2. “A Christmas Carol” The best Doctor Who special about Christmas is this adaptation of A Christmas Carol. To save his Companions’ live, the Doctor must change the cruel and bitter ways of a Scrooge-like figure (Michael Gambon). The Doctor makes brilliant use of time travel to subtly reform the lost soul throughout his life in this loving tribute to Dickens’ classic. Actually, the story enhanced the classic with a tragic love story that is uplifting at the same time. The special also featured some of the most out-of-the-world imagery, specifically that of a flying great white shark (!) that is eventually used to pull a carriage through snowy skies.

1. “The Day Of The Doctor” This is the all-time best special and not just because it celebrated the 50th anniversary of Doctor Who. It had an epic all docsstory as the two Doctors (Tennant and Smith) that won over legions of fans in modern times united to solve a mystery regarding the ominous Time War. Many puzzles were solved as we learned about that war and the mysterious War Doctor (John Hurt), who was just outstanding. What’s more, there were many nods and references to the show’s long and rich history that culminated in the Eleventh (or rather the Thirteenth) Doctor meeting the Curator (Tom Baker, the Fourth and most revered Classic Doctor). For the most part, the special delivered for this special occasion and set a very high standard for such events.

José Soto

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Doctor Who! Who Really Cares? It’s The Companion Behind The Doctor That Makes The BEST Doctor

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Since speculation among Doctor Who fans about the 12th Doctor has ended (with Peter Capaldi picked), we now are left with the question “What will this more mature actor bring to this role?”  Most Americans don’t really know this actor’s work other than he played the dad in the Doctor Who episode “The Fires of Pompeii”. CAP However, most English actors are superb with their accents that sound so smart and make acting seem natural. This only leads me wanting one more thing. My wish is that the 12th Doctor’s companion brings humor and depth to future episodes like some of my favorite companions.  Here are some of my favorite and not so favorite companions.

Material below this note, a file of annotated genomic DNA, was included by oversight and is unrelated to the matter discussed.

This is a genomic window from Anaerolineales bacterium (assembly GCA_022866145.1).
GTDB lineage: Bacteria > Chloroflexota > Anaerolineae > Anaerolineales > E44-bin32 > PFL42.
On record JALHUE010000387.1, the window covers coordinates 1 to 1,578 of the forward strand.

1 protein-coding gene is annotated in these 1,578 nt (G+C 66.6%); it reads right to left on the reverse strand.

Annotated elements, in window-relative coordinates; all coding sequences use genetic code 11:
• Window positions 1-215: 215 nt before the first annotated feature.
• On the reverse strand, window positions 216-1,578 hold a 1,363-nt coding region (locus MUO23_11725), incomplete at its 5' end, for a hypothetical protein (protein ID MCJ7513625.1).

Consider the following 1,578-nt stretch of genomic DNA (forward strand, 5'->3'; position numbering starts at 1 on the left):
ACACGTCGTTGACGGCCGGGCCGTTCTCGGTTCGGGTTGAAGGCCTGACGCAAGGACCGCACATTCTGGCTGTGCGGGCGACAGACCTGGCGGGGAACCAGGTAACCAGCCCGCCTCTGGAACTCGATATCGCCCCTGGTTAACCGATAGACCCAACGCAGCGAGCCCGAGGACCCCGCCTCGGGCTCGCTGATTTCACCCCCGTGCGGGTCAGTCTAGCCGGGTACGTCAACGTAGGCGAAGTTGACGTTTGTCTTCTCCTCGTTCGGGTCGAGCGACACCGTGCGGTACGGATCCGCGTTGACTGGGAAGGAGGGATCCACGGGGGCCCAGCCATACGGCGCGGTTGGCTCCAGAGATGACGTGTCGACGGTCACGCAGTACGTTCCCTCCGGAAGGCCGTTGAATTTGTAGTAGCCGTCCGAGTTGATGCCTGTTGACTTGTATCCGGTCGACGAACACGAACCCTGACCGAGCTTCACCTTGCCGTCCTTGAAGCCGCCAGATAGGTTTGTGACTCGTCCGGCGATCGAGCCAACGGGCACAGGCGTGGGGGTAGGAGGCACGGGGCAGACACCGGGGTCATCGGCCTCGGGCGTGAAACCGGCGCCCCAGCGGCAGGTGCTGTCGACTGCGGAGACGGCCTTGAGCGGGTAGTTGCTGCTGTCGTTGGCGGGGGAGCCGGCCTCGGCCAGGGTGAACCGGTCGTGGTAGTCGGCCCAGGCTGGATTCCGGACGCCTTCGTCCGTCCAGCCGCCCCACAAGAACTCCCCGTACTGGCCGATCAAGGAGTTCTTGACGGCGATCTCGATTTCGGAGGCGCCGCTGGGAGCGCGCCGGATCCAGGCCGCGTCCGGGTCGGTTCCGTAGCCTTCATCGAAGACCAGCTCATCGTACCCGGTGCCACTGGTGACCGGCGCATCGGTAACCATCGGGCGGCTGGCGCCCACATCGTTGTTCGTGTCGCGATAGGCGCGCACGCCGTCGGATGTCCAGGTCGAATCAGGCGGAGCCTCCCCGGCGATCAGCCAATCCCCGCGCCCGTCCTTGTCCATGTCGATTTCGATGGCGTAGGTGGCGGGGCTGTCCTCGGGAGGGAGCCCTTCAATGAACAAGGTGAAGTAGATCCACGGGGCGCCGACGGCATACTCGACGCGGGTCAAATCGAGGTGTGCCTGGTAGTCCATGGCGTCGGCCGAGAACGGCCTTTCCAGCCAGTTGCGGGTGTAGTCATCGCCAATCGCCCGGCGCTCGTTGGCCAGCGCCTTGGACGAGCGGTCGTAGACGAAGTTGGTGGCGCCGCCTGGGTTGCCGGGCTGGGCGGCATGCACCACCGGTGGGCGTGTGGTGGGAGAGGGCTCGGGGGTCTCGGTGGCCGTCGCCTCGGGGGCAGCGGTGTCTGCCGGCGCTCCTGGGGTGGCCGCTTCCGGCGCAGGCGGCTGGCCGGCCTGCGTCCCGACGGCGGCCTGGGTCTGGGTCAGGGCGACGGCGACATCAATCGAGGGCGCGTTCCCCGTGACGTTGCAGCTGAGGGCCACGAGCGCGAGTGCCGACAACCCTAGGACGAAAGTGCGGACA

What a wild, wonderful ride we had on the TARDIS until Clara Oswald, the stodgy, sensible (in other words: boring) governess, happened upon our lives. Gone is the rapport so desperately needed to keep the Doctor human. Gone is the banter that keeps us wanting more of the Doctor and his companions. Be it Rose’s dewy-eyed stare and less than average intelligence that points out the weakness of being too serious. Or Donna Noble, a strong-willed woman, who establishes a relationship based on humor and friendship. Or most spectacularly the Doctor’s wife, Dr. River Song. The latter embodied the essence of what a superior man should strive for in a relationship, which is not a robot, but someone with a brain and a wicked sense of humor. Song’s first minute of screen time delighted and intrigued us and kept us wanting more from finding the ancient writings translated to “Hello Sweetie” to “spoilers”. She literally had us at “Hello”.

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Well, the only thing left to do is to reminiscence about the prior companions that made watching Doctor Who a treat instead of feeling like a church sermon. Once, the preaching starts about the Time Lord’s curse of superiority, it’s time to call it quits.  If we really want to hear about how bad mankind is we only need to watch our local news. In the meantime, here’s a plea to showrunner Steven Moffat. Please keep us riveted with more wonders like flying sharks that lunge surprise attacks, or a Scrooge that changes his history by viewing his past. We want more imaginative stories like having River Song marrying the Doctor so she could ultimately save him in a twisted scheme where she seemingly killed him to preserve space and time. Make us scream for some spoilers by creating a chemistry between the Time Lord and his companion. It brings the Doctor down-to-earth as a person, not just in the physical sense with the TARDIS.

Gwen McLernon